Alkalinity Info.

Problems relating to pH and total alkalinity.
Increase ph, increase TA. Reduce pH, reduce TA.
pH chemistry advice and techniques for the pool.

Alkalinity Info.

Postby doug30 » Sun 01 Jul, 2007 22:47

Hi all, first post here.

Another Alkalinity question for the pros.
We have a 30' above ground.
Filled with well (hard ) water last fall.
Prepped it for winter and it seemed to do quite well.
This spring did the initial treatments and started the chemicals.
The water has been great- clean and sparkly.
However, I've noticed my TA hovering around the 180 range.
PH seems good at 7.2- 7.5 range.

So about a month ago, I added approx. 1 gal. M.A.
Didn't seem to drop after a day or 2.
So I waited a couple weeks and added another 1/2 gal.
Again, didn't see much of a change.
Yesterday, I added another 1/2 gal. but this time, I poured it in one spot out of a 5 gallon buckete diluted with water.
(The other times I spread it aroud the pool)
I also (after reading these posts :wink: ) aerated by turning my inlet nozzle up to create bubbles.
Now I've noticed TA dropped "slightly" but also my PH dropped.
Soooooo, should I continue adding MA and aerating?
This makes about 2 gallons I've used.
Also how long do you typically aerate the water.

Thanks in advance. Great site!

chem geek
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Postby chem geek » Mon 02 Jul, 2007 00:34

You probably didn't notice the pH dropping before because your pool has a tendency to rise in pH due to the high TA. So any drop in pH just accelerated the outgassing of carbon dioxide causing the pH to go back up. The TA would have dropped with this combo, but not enough to be measurable.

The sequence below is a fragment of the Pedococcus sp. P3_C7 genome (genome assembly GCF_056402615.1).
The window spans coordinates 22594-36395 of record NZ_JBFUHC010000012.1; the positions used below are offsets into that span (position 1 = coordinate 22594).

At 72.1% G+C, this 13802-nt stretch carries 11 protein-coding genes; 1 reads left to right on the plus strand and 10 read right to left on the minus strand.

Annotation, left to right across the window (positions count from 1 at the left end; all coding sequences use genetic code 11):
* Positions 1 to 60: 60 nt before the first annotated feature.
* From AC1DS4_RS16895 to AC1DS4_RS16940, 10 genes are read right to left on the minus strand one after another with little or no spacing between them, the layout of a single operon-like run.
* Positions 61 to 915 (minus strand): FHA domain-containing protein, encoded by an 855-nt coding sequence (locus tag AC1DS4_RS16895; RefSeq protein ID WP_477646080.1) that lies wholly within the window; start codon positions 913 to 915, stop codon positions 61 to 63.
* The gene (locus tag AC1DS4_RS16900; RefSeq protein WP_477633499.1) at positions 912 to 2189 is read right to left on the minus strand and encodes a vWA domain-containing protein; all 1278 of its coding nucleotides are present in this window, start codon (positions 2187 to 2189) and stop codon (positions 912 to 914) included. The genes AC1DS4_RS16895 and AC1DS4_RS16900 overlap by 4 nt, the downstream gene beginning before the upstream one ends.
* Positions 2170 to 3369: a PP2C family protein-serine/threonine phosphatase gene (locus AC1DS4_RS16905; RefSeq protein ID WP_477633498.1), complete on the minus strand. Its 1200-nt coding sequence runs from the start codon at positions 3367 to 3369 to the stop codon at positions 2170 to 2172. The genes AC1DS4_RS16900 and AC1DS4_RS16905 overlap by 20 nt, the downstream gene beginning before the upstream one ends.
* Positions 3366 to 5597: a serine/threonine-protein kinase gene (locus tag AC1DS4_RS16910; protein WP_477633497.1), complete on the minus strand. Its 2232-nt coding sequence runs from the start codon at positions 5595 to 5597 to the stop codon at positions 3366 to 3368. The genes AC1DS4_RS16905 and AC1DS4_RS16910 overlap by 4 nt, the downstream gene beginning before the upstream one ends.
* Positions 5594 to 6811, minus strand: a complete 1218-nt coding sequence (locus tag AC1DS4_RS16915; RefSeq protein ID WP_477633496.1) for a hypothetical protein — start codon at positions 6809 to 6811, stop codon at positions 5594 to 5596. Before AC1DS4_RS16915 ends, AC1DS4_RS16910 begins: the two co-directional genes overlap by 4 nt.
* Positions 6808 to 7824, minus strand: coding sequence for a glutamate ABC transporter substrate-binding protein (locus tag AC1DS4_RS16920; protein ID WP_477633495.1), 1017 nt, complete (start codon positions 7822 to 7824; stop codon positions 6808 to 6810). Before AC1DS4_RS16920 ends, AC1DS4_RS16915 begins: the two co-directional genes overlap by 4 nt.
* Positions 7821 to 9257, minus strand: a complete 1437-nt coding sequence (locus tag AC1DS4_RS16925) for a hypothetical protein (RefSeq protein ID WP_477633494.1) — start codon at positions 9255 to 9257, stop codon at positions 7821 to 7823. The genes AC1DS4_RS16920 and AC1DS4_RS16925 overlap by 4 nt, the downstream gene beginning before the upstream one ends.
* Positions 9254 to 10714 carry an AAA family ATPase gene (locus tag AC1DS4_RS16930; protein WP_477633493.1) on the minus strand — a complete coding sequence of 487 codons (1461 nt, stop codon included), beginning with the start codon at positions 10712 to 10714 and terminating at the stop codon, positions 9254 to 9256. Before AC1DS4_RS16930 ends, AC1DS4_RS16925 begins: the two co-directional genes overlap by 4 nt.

Follow the procedure in this post to lower your TA. You will notice that not only is there aeration, but you also add enough acid to lower the pH to the next lowest reading on your pH test kit (7.0 or 7.2 depending on the kit). So aerating makes the pH go up, you add acid to keep it down, and if you do this with lots of aeration and not letting the pH go up too much (i.e. stay on top of adding acid), then the TA will go down rather quickly. You should be able to get your TA down within a day or two.

How you add the acid does not matter very much. There is a "slug" theory that says adding the acid quickly in one place is more effective at lowering TA, but that's only very slightly true. It does not drive off carbon dioxide in that local region, but it does make that local region more acidic briefly and during that time there is more outgassing at the surface -- it's just a rather small incremental effect. Lowering the pH of the entire pool and then doing lots of aeration while adding acid to keep the pH low is MUCH more effective at lowering the TA.

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